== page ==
Poberezny: EAA Members Excited About New Young Eagle Co-Chairs
October 6, 2009 — Sully Sullenberger and Jeff Skiles are the new co-chairs of EAA’s Young Eagles program and EAA members have expressed surprise and excitement about the announcement. “Many people have contacted me and said what a great choice; it was unexpected, but what a great choice for the next step to go on and lead the Young Eagles program,” said EAA President Tom Poberezny.
When selecting a chairperson, Poberezny says the most important criteria is the ability to communicate “[That] you’re passionate, you’re supportive. We’re not using people’s names to promote a program. People are using their name to tell [others] how important this is to aviation’s future,” Poberezny said.
Previous Young Eagles Chairman Harrison Ford became so deeply involved in his role as chairman that he served much longer than he expected to, according to Poberezny. Then, at EAA AirVenture Oshkosh 2009 they [Poberezny and Ford] started talking about the transition to a new leader that would balance leadership, motivation, and name recognition - along with a background that was divergent from the previous chairmen. Poberezny also thought it was important that the new leader of the Young Eagles program be a team, and Sullenberger’s and Skiles’ names came to the forefront. “Not so much for what they did back in January in terms of saving [so many] lives,” Poberezny said. “It’s how they’ve conducted themselves since then.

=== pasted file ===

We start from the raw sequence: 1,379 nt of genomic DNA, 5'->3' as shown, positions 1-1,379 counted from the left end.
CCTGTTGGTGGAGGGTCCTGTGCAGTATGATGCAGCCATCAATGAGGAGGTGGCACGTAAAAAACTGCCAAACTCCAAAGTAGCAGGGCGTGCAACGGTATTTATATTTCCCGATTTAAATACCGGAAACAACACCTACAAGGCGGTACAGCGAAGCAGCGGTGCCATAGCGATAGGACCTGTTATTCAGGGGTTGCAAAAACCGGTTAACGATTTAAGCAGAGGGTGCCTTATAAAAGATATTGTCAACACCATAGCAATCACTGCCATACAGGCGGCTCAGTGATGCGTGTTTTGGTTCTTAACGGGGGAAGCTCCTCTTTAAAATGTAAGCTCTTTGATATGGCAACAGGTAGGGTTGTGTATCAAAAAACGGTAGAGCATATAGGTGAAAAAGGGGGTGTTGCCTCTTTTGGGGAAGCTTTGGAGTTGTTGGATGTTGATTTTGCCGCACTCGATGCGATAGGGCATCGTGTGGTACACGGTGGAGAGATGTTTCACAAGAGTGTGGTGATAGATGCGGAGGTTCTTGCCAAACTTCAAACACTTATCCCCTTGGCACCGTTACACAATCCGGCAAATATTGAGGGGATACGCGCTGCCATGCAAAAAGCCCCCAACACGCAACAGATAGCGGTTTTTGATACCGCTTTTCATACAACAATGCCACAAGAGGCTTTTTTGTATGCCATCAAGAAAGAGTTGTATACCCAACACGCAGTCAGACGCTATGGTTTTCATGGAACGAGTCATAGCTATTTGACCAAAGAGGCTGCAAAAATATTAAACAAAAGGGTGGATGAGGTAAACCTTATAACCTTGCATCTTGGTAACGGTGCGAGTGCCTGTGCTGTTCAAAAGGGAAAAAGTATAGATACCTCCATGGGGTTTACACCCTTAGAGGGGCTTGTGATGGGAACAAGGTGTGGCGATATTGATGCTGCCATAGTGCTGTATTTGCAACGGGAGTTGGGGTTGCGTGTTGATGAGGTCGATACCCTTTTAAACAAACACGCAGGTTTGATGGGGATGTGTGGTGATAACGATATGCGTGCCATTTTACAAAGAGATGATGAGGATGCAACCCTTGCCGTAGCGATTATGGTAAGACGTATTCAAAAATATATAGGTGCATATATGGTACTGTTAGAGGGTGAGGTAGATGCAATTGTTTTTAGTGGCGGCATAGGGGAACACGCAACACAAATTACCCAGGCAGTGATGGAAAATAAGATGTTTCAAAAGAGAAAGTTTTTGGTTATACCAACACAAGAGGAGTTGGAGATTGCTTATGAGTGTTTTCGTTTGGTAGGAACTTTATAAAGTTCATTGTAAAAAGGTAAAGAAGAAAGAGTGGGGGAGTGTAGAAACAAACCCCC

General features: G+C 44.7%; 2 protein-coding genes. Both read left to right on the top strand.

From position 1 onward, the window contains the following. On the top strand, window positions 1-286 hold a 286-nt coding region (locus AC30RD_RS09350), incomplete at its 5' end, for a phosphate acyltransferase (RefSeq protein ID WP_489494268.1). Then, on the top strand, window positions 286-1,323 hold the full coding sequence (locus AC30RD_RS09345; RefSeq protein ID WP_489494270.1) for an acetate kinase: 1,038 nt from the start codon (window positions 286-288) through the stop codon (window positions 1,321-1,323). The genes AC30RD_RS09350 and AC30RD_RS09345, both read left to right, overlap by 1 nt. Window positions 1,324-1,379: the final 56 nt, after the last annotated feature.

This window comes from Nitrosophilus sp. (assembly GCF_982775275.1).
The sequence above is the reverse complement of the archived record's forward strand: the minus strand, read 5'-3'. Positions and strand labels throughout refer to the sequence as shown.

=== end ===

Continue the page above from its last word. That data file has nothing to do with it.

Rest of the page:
“In terms of professionalism, representing the general aviation community, and their expressed passion for what we’re doing. They observed and saw it, and immediately became engaged.”
Since the Young Eagles program launched in 1992 three other well-known people have served as chairman. Poberezny says that each was selected partly because of their name recognition—however each chairman found himself engaging far beyond lending his star power to the cause. “Cliff Robertson—he was passionate and was actively involved in aviation” Poberezny said. Harrison Ford had both the qualities of an entertainer and a pilot but, according to Poberezny, Ford was a natural choice since he had already been flying Young Eagles before being approached to lead the program. “He [Ford] really raised the bar—because of his passion for EAA, for outreach, and engaging young people in aviation.”
The Young Eagles program began as a way to introduce kids to their first flight. The Sporty’s Next Step program will be a series of “next steps” including first flight lessons and first solo scholarships. Poberezny says the goal is to build long-term engagement programs that will build a human infrastructure “that will sustain aviation from a passion [and] business standpoint long term.”